11 Days Down and How Many More to Go?

Three cheers for living out in the boonies, on a short street, not even a village.  I have more chances of running into a tractor (literally) than another person if I go out for a walk.  And I don’t even have to do that to spend time outside, since we have a fairly good sized yard in desperate need of tending and ready to explode with growth now that it’s spring and the days are getting longer (although not yet much warmer).

So, yeah, two trips to the grocery store aside, is has been 11 days since I mingled with other human beings, during my once every half a year or so trip into town to see a movie.  I can’t imagine doing this in an apartment (even one with a balcony), much less keep it up, off an on, for the greater part of year (which is the current estimate for what it will take for COVID-19 to die down).  OK, I don’t have to do this.  I’m not in the age bracket with the ~40% mortality rate from COVID-19 infections, but I strongly suspect I’ll have a severe case needing hospitalization and there is no way I want that to happen during a peak in a wave that has the hospitals overwhelmed.  Although at least I finally have a goal for my fast looming 50th birthday: not to spend it being ventilated.

Despite our instincts to the contrary, earlier this week (or maybe it was even late last week), we’d invited a nearly 80-year old friend over for dinner.  That was supposed to happen yesterday.  But he has not spent the last 11 days socially distancing himself.  No, he’s been going out for lunch or dinner in restaurants every day, going to a restaurant for coffee every afternoon, and visiting people left, right, and center, because he’s a very social guy.  (OK, he’s a couple of years too old to be a baby boomer, but it is exactly like this article in the New Yorker.) So, yesterday afternoon, Spouse, who does not want my heart getting re-inflamed and failing again, gently retracted the invitation.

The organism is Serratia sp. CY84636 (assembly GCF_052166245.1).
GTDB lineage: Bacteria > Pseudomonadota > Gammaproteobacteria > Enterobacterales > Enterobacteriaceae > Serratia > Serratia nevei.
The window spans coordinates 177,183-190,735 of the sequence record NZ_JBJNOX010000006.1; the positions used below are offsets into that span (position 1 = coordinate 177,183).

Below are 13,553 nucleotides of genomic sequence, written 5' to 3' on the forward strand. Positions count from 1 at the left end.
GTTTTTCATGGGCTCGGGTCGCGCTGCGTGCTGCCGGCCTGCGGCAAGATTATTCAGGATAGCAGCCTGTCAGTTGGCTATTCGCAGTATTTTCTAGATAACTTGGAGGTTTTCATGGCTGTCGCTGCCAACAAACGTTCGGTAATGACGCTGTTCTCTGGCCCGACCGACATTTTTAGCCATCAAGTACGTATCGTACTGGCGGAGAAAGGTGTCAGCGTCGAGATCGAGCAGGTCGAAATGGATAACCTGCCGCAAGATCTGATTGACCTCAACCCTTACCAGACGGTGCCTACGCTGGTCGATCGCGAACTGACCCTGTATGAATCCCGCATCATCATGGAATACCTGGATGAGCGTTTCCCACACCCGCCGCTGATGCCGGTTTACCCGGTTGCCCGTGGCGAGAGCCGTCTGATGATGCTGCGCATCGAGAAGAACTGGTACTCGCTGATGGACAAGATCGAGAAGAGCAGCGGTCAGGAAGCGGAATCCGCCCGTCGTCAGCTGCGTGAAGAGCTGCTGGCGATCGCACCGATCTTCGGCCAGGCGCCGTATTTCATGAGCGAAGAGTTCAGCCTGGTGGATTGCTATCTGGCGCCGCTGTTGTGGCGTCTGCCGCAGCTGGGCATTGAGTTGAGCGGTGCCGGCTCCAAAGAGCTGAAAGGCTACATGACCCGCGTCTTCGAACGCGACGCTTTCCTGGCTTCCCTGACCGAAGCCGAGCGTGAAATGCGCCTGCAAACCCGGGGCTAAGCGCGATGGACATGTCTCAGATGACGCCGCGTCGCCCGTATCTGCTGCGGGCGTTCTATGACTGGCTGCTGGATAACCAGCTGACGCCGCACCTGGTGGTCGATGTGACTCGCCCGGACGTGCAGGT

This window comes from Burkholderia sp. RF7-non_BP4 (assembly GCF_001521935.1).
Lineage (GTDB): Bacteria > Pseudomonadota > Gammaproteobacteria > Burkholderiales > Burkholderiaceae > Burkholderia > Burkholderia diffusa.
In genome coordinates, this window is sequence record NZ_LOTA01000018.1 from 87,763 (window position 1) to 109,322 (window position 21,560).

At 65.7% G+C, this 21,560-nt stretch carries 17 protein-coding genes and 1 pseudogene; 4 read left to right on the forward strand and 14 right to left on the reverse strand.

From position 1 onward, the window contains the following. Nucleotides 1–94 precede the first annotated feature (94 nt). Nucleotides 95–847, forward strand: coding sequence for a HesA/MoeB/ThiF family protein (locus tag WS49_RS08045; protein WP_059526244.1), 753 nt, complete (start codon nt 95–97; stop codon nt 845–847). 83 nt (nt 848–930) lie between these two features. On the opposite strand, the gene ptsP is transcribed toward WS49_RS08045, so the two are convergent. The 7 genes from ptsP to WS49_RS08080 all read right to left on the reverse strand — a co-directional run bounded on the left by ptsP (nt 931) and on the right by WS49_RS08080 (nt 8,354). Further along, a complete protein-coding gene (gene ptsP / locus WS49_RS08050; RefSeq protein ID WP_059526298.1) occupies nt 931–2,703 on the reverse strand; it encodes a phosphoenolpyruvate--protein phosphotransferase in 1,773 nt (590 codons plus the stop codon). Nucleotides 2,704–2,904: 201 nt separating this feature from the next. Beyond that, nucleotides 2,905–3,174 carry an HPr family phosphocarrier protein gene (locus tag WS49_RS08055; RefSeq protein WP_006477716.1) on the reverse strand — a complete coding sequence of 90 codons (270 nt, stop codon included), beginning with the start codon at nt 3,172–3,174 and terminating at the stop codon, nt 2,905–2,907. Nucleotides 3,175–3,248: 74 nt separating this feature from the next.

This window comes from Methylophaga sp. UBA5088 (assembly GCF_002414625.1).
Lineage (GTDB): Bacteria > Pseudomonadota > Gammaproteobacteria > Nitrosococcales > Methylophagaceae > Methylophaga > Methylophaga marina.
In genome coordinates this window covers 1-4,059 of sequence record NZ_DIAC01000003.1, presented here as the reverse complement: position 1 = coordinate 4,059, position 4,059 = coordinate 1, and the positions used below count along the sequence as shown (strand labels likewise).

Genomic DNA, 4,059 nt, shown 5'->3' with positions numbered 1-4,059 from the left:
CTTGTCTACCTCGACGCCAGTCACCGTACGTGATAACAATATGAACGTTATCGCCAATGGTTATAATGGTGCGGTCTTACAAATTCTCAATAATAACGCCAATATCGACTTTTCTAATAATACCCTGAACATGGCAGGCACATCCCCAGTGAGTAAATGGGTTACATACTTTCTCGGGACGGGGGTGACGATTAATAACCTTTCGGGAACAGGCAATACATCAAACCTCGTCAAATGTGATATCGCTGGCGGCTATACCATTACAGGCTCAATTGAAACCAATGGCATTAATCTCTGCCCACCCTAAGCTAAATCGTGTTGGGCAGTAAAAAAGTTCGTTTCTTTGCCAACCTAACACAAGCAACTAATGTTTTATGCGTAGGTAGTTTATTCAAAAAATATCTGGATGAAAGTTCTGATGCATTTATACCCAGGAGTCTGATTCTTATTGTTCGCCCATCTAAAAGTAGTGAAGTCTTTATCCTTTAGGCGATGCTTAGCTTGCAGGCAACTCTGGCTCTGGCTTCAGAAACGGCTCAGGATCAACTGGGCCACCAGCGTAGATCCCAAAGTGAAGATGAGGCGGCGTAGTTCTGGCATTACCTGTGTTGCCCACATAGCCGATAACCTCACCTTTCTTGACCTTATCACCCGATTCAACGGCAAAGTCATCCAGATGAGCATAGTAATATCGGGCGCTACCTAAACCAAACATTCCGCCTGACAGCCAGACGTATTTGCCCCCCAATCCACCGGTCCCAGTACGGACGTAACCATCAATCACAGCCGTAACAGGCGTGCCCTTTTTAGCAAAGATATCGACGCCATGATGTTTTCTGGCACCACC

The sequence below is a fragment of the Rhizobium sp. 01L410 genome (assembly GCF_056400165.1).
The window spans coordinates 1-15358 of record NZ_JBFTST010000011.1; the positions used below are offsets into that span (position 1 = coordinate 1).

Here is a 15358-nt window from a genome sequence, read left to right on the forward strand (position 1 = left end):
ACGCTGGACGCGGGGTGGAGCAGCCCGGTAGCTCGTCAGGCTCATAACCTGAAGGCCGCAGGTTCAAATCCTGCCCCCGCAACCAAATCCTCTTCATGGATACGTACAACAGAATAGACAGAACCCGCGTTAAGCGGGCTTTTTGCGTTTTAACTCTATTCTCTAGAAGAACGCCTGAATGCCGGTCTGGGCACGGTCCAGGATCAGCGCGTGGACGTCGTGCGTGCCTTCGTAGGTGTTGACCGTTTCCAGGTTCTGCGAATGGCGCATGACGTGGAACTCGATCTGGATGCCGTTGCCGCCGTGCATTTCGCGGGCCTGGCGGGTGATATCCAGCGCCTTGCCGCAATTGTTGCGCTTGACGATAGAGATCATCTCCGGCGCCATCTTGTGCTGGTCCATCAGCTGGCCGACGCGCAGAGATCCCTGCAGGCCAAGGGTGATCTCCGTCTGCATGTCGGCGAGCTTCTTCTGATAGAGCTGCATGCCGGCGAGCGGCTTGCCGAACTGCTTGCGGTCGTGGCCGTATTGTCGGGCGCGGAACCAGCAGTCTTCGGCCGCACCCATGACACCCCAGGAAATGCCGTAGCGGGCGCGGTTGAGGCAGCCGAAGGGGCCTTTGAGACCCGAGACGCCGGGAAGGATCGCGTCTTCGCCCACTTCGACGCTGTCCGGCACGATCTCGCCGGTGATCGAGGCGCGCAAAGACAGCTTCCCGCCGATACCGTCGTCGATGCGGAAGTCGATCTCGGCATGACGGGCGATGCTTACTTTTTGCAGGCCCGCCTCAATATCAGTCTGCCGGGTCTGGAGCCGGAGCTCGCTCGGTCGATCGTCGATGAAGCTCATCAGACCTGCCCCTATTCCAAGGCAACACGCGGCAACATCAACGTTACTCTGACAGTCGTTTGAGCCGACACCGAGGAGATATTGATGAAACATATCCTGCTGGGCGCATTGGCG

As a consolation prize, he later drove over a heaping portion of the bolognese sauce that I’d already cooked and, because I thought pre-cooked spaghetti would be a disgusting mess, enough uncooked pasta to eat with it.  Our friend is hard of hearing so, although he was home at the time that Spouse dropped by, he didn’t hear Spouse ring the bell.  So Spouse left the food on his porch.

We received a phone call a few minutes later: how does one cook spaghetti noodles?

I think my  jaw hit the floor.  How can it be that someone who is nearly 80 and has lived alone for almost every last minute of his adult life not know how to cook pasta noodles?  Spouse had to walk him three time through every step.  Bring salted water to a boil.  Ease in the noodles.  Cook for 11 minutes.  Remove when al dente.

I hope he at least has a pot!  (Although he has in the past confided in us that he’s an expert at making lentil soup as good as what his grandmother used to make: open the can, pour in a pot, add a shake of vinegar, heat it up.  He may have also said something about eating it straight from the pot, but that just might be my mortified mind playing tricks on me.)

Anyway, it seems clear that an actual stay-at-home order will be coming from the German federal gov’t within the next 48 hours or so.  It’s sad that things have to get bad (more than 20,000 cases and hospitals edging towards being overwhelmed) before people will accept such a thing from the gov’t.  Numbers of cases would already be going down if we’d all tucked ourselves into our homes ten days ago already.

That’s how I read it anyway.  If it takes 5-24 days to show symptoms and some days after that to get sick enough to be hospitalized or die, then the people catching the virus today will show up in the count roughly ten days later.  So it will take at least 10 days from the social distancing measures to show any effect and longer than that for them to make a dent in the number of people needing to be hospitalized or dying per day.

Anyway, anyway, my elderly parents, who live thousands of miles away from me, have figured out how to order groceries online (phew!).  And spouse’s parents, who live a few hundred miles away, phoned last night to say that a niece and a nephew (who, like us, are also about 50 years old) have stepped up to do their grocery shopping.  So that’s good, because Spouse’s dad has diabetes on top of being in an age bracket with a scary high mortality rate.

 

 

 

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